She doesn't distinguish between food and non-food, and at any time something as small as a LEGO brick could lodge in her throat and block her airway. 

She doesn't like the pack n play. She's restless. She hates being contained.  

That's part of it. 

But why else is she waking up at night? 

On occasion, it'll be her diaper. Yes, she's still in diapers, even though she's five. We're working on potty training.  

Other times, she's lost track of her pacifier and you can come in, feel around for it in the dark, give it to her, and she'll go back down. Yes, my five-year-old still has a pacifier. Don't judge me, man. It helps with her reflux.  

Mostly, though, the reason she wakes up at night is food. Our girl can EAT. 

When you're at a diner, and looking at the menu, and you can't decide, sometimes you say, ah fuck it, I'll get it all. And you order the hungry man special, or the horny lumberjack or whatever they call it.  Two eggs, bacon, home fries, and toast. Well, that's Tess's breakfast every day. Minus the toast--she's gluten free.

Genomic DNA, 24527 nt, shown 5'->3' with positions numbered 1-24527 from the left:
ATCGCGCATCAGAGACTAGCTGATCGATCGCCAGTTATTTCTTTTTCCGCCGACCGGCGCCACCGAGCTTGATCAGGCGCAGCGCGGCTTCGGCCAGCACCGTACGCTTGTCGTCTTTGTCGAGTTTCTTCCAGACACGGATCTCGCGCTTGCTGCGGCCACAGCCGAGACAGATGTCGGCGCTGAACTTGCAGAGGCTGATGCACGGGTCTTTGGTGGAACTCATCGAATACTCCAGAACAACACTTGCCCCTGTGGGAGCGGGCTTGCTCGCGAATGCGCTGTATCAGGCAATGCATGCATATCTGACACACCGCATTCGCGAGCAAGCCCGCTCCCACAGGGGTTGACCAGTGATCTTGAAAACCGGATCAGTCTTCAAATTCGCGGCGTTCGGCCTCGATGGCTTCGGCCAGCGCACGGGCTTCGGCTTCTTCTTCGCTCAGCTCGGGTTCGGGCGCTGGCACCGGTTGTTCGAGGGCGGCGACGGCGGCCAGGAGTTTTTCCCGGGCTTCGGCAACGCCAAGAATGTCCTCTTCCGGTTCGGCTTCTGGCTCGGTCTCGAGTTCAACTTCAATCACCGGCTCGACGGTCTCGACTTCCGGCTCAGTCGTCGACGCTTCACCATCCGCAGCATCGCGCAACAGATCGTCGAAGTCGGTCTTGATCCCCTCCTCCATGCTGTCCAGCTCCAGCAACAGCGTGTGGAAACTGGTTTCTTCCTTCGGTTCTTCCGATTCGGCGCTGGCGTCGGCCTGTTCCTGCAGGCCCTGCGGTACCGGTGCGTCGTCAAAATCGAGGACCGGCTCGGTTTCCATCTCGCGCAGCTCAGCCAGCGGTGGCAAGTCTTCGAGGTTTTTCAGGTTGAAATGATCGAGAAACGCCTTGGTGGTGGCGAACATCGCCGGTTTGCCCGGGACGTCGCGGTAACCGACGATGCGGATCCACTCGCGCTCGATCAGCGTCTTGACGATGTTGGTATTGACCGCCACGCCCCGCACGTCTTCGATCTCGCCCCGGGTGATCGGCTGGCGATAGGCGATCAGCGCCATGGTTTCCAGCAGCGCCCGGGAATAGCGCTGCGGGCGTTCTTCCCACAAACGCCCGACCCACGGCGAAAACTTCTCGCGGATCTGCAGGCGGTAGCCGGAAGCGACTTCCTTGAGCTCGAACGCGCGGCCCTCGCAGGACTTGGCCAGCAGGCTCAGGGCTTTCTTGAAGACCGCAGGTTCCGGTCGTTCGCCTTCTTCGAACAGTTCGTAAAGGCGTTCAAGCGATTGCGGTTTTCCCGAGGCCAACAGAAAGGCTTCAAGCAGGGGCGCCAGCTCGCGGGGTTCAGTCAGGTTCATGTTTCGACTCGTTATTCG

She can put it away. She eats more than I eat sometimes. And I'm a big eater. 

And at night, many times she won't let us go back to sleep, she'll keep bleating from her room at top volume, until we bring her downstairs and feed her. 

Even if she's had a full dinner. Which she always does.  

Dane, on the other hand, is the best sleeper. In the universe. 

He has his own room, but sleeps in Tess's room. He's looking out for her, wants to be close to her. He's an awesome brother. 

And when T is making goat sounds at the top of her lungs, and my wife and I are coming in and out, changing diapers, swearing profusely, carrying her up and downstairs, he'll come down the next day and be like YAWN How is everyone this morning? Everybody sleep okay? 

He has no idea. Sleeps right through all the madness. We're lucky.